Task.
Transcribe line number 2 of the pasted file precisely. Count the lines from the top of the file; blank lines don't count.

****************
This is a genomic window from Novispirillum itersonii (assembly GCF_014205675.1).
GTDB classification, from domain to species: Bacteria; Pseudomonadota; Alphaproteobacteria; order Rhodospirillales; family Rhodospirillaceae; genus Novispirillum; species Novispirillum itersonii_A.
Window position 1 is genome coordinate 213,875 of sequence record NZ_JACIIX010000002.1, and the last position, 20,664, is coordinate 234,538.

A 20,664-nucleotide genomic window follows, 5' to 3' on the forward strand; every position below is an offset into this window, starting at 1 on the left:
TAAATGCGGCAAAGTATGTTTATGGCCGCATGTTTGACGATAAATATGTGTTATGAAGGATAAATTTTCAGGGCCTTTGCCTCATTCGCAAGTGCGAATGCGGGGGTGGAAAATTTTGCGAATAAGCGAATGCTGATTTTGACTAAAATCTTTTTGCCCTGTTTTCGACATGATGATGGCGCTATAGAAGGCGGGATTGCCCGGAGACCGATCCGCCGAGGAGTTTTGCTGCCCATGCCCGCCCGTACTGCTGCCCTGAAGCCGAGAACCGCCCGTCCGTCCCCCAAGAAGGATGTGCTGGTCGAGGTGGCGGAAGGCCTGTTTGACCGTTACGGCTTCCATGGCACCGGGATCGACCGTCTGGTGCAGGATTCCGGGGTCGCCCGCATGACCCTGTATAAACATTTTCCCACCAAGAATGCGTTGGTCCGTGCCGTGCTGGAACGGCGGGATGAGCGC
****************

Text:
GTDB classification, from domain to species: Bacteria; Pseudomonadota; Alphaproteobacteria; order Rhodospirillales; family Rhodospirillaceae; genus Novispirillum; species Novispirillum itersonii_A.